38. Staff stressed that economic conditions at home and abroad, and the problems of the construction and real estate sectors in particular, required additional vigilance by the supervisors. Although supervisors appeared to have averted potential spillover problems stemming from the losses of the above-mentioned bank, staff pointed out that its mixed private and public ownership structure had likely hindered the resolution of management problems and increased moral hazard. The authorities agreed that poor governance had been a contributing factor. Staff noted that external capital flows intermediated through Germany had increased rapidly in recent years, potentially creating new vulnerabilities for financial institutions (Box 5). However, the general view was that the higher flows reflected the effects of globalization and did not, per se, pose significant new risks. The potential effects of large capital flows on Germany’s financial system will be more closely examined during a Financial Sector Assessment Program (FSAP), which the authorities have agreed to participate in following enactment of a new financial supervisory structure.

What Lies Behind the Capital Account Data?

With the current account deficit relatively small and sustainable (1.0 percent of GDP in 2000), attention is focused on the large and increasing capital account flows. In principle, analysis of the components and changes underlying these flows could be informative about potential financial vulnerabilities. In practice, however, the data tend to be difficult to interpret and provide only a broad brush picture about the risks and exposures of the German financial sector. In recent years, large and variable components have tended to reflect merger activity, changing methods of financing, the advent of EMU, and, more broadly, globalization.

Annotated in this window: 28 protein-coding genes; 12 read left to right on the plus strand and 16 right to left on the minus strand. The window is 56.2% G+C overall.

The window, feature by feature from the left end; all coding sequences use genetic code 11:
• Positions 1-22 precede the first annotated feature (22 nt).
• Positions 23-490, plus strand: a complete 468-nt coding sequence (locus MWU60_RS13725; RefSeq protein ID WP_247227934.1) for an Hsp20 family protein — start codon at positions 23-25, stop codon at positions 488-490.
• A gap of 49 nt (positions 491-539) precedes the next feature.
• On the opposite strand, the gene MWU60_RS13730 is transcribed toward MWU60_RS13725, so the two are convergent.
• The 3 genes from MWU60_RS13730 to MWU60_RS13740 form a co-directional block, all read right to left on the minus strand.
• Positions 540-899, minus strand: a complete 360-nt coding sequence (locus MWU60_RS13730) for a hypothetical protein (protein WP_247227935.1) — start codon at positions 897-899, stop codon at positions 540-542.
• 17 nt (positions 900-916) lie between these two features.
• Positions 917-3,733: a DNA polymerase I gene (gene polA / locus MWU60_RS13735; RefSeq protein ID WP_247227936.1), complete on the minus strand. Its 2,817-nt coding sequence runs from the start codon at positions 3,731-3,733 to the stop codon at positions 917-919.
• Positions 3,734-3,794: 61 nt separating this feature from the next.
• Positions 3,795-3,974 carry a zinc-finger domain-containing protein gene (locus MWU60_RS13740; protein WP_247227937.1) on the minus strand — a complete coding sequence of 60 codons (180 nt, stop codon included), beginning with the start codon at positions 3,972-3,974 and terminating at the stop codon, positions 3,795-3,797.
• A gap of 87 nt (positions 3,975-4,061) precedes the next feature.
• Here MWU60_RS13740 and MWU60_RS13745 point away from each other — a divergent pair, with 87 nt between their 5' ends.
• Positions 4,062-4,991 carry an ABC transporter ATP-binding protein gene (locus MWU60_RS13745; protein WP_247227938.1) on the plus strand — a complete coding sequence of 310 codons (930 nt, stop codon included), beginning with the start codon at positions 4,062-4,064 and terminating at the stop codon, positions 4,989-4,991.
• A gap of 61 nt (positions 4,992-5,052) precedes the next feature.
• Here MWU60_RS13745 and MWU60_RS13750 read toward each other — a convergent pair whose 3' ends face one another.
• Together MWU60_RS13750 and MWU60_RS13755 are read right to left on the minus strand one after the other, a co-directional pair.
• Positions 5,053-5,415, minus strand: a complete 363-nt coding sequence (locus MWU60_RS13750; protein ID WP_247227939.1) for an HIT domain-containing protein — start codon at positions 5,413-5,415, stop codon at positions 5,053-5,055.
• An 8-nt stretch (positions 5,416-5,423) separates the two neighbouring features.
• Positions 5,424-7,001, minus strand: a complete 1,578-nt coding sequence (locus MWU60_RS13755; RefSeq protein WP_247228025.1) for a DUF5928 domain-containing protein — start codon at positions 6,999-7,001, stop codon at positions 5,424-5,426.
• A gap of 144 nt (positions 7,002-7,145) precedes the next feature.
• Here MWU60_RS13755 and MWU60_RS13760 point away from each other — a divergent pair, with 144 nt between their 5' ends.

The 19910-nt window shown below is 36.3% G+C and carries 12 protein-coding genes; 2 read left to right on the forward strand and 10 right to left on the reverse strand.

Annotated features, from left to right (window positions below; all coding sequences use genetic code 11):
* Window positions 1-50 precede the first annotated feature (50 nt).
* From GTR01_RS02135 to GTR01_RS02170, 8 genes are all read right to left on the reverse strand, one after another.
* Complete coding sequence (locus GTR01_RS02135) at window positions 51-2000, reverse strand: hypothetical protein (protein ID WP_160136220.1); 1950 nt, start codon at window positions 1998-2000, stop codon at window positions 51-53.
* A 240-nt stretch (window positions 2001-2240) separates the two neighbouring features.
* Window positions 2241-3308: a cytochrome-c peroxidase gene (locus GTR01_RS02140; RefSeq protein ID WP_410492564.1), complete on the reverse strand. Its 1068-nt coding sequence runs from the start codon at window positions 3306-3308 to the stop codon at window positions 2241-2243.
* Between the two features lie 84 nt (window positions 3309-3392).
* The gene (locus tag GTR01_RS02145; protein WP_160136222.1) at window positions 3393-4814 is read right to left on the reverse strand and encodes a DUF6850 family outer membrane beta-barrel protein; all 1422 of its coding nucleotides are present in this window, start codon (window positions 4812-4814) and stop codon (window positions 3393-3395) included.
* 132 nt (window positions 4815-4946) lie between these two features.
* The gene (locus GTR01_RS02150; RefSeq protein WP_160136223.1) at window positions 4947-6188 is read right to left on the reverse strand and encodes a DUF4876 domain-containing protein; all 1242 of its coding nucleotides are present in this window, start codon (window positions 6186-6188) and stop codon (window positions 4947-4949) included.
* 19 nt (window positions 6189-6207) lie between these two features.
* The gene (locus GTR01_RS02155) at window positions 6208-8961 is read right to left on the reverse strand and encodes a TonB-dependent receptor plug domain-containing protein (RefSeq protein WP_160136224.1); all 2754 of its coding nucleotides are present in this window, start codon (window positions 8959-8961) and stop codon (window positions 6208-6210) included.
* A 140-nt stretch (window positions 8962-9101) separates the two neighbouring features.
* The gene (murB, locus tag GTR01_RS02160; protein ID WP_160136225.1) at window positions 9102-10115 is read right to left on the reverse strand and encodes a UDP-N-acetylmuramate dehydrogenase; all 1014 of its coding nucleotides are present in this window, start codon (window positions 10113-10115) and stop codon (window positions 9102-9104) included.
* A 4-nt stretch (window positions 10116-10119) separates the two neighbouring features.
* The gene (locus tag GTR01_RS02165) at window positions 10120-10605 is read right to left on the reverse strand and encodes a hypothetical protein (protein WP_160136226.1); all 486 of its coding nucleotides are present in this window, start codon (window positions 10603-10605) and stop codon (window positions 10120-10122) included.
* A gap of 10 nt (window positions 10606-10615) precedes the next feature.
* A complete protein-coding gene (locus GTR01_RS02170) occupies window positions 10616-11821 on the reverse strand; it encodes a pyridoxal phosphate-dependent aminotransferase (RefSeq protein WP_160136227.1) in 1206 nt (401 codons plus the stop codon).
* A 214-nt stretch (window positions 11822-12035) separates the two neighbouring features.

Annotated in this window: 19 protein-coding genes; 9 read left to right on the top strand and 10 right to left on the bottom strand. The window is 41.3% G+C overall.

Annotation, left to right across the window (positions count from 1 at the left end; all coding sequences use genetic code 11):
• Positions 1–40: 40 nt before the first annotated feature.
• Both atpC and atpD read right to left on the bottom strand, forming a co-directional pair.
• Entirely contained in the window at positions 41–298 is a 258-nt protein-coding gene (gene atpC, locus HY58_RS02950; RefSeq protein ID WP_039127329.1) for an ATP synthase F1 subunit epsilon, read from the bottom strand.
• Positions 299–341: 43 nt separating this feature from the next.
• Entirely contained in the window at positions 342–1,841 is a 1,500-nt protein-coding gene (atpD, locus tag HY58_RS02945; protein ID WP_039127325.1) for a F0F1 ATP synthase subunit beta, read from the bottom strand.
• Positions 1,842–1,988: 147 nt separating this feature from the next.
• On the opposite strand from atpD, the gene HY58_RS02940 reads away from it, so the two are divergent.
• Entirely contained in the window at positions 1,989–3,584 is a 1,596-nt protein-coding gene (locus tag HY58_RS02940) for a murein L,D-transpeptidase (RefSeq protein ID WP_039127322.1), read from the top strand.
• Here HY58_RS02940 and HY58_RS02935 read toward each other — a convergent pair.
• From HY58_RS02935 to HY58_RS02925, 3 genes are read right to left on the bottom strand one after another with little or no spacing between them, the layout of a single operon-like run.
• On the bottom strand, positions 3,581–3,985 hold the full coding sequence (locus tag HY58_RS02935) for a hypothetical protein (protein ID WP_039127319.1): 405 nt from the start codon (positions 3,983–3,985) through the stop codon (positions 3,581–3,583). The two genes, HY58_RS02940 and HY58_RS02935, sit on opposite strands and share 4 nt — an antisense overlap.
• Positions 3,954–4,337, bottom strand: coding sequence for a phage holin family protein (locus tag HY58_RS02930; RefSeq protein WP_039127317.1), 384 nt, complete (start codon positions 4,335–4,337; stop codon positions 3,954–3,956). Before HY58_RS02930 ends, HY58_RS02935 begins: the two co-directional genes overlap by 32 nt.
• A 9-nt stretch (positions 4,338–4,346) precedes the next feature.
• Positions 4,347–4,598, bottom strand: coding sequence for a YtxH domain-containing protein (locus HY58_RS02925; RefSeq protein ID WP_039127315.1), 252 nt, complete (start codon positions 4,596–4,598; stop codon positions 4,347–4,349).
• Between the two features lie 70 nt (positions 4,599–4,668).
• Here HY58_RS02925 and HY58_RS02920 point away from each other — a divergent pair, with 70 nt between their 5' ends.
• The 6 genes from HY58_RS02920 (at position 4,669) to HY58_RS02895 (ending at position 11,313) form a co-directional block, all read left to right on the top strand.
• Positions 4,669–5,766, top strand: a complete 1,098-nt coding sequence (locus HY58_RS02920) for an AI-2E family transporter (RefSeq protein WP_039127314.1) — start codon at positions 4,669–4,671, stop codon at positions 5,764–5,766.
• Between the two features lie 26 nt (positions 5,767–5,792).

The recent large gross inflows of direct investment reflect increased merger activity rather than new investment. In 2000, an inflow of €191 billion (9.9 percent of GDP) in large part reflected one large merger in which a German enterprise was taken over by a foreign investor. The purchase of UMTS licenses also played a major role. In addition to merger activity, the increased amounts of short-term cross-border credit flows between affiliated enterprises through their foreign subsidiaries confounds the interpretation of direct investment, as these inter-company loans are also included in this category.